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Collaboration Seeks to Address Loss of Women from the Workforce

Posted on September 12, 2021

Associated Industries of Massachusetts and the Boston Women’s Workforce Council today announced a collaboration to help employers stem the staggering loss of women from the workforce during the COVID-19 pandemic.

The project will work with Massachusetts employers to develop policies that encourage women and other caregivers to return to the workforce. The two organizations will also collect data on the effectiveness of these policies and recognize innovative strategies for addressing the exodus of women from the job market.

The collaboration grows out of a crisis caused when COVID-19 wiped out in one year a generation of progress of women in the workplace. The percentage of women participating in the US labor market in July was 56.1 percent, the lowest since 1988. More than 2.3 million women have left the work force since February 2020 compared to 1.8 million men.

The Boston Women’s Workforce Council (BWWC) leads a public-private partnership between the Boston Mayor’s Office and greater Boston employers dedicated to eliminating gender and racial wage gaps. AIM is the statewide business association representing the interests of 3,300 employers from every sector of the Massachusetts economy.

“AIM is a signer of the Boston Women’s Workforce Council’s 100 Percent Talent Compact that provides data-based analysis of pay inequities in the workplace. We look forward to working with the BWWC to bring that same approach to finding solutions to the ‘she-cession’ induced by the pandemic,” said Joanne Hilferty, Chair of the AIM Board of Directors.

“The exodus of women and other caregivers from the workforce during COVID represents a tragic loss of potential and opportunity both for workers and for the economy as a whole. Working with AIM and its statewide base of employers will provide companies with practical steps to provide both support and opportunities for advancement to attract highly qualified women during a period of acute labor shortages,” BWWC Co-Chairs Cathy Minehan and Evelyn Murphy said in a statement.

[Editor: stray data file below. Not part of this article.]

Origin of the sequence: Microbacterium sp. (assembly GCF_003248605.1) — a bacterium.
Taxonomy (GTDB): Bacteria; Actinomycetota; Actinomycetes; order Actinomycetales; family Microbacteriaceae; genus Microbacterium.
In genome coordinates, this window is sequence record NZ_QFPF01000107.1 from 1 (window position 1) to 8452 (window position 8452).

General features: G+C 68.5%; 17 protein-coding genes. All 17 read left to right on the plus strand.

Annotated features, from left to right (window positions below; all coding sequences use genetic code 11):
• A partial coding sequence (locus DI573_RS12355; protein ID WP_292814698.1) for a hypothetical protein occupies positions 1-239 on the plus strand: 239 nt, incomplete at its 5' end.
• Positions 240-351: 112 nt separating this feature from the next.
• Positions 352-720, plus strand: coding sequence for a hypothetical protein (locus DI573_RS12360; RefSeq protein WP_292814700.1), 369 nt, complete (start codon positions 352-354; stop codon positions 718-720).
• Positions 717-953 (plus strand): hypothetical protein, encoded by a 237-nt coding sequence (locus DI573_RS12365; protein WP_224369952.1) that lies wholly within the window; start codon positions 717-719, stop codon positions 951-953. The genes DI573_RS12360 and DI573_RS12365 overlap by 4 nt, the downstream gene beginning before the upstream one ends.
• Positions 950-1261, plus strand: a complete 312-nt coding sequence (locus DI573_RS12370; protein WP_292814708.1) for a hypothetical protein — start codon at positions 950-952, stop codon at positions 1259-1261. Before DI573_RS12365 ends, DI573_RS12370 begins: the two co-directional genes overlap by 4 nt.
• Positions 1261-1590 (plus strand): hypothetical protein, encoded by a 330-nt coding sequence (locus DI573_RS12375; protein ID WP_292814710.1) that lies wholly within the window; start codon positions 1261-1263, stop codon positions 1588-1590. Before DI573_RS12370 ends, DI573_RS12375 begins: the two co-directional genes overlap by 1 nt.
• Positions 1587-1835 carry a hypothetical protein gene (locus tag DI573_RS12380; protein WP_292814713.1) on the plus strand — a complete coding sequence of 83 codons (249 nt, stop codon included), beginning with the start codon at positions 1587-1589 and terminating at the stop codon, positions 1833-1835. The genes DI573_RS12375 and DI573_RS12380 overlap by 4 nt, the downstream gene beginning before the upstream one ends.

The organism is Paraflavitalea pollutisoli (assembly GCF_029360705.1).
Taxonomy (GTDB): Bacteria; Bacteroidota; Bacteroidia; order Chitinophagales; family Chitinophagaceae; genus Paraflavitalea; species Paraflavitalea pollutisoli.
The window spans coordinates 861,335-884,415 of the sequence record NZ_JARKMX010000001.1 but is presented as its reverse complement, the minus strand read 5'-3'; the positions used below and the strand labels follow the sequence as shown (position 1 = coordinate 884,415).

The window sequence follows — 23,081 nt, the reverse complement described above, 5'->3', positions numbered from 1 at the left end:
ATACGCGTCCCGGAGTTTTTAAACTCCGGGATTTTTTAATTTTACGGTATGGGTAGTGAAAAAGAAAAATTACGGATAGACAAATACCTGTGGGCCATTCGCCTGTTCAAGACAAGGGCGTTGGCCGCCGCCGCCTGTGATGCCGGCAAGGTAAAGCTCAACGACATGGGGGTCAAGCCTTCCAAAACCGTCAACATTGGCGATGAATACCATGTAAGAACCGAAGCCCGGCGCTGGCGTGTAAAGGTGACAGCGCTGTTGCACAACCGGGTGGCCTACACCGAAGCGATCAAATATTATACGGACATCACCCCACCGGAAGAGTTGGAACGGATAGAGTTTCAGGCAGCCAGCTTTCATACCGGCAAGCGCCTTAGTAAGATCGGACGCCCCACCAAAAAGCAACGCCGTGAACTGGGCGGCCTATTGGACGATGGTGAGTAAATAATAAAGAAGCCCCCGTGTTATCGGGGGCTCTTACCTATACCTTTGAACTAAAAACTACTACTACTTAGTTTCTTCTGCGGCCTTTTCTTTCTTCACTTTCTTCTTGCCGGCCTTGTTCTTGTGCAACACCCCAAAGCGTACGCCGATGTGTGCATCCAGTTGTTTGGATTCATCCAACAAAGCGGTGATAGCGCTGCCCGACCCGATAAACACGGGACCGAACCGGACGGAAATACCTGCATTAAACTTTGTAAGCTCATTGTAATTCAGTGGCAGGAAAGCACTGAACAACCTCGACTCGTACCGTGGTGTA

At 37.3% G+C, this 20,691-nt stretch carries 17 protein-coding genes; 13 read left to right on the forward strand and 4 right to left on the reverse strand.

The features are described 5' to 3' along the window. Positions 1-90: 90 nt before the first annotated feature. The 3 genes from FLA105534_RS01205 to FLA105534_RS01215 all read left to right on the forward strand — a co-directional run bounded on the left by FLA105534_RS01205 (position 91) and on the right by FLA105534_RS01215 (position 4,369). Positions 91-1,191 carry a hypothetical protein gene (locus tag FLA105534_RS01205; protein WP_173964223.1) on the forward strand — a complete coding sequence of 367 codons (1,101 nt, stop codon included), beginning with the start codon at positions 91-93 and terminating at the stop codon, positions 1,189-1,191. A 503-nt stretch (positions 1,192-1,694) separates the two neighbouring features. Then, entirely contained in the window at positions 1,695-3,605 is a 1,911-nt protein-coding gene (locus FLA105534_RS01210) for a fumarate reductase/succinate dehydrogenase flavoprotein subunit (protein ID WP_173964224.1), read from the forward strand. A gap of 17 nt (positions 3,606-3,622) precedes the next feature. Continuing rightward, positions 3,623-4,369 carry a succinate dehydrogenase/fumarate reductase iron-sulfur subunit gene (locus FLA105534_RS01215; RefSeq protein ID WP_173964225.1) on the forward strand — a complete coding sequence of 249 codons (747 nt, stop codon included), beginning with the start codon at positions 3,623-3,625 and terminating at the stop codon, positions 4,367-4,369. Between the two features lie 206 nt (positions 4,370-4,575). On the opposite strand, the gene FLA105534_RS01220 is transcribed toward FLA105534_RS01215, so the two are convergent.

The two groups intend to continue the public dialogue on policies that businesses can implement, independent of legislative mandates or regulations, to affect real change in female workforce development/retention. Some of the recommendations to business that AIM has already made include:

  • Commit to providing pay increases and advancement opportunities to women and other caregivers on the same schedule as before the pandemic rather than penalizing those who have been on leave or working limited hours.
  • Give hiring preference to former workers, if their experience and skills allow, who were required to leave the workplace due to family demands.
  • Extend the time that returning workers can bridge tenure for benefits and other considerations to coincide with the full duration of the pandemic.
  • Consider on-site childcare or provide childcare vouchers to assist with the cost of regular or emergency childcare.
  • Listen to individual employees about their specific needs and expectations, and don’t make assumptions about what each woman or caregiver can or cannot do.
  • Institute practices that reduce conflict with remote schooling such as not holding meetings before 9 a.m. or at lunch, when children need assistance.

AIM and the BWWC plan to measure results of their efforts through surveys to pinpoint the progress that companies make toward improving the representation of women and people of color in the workplace.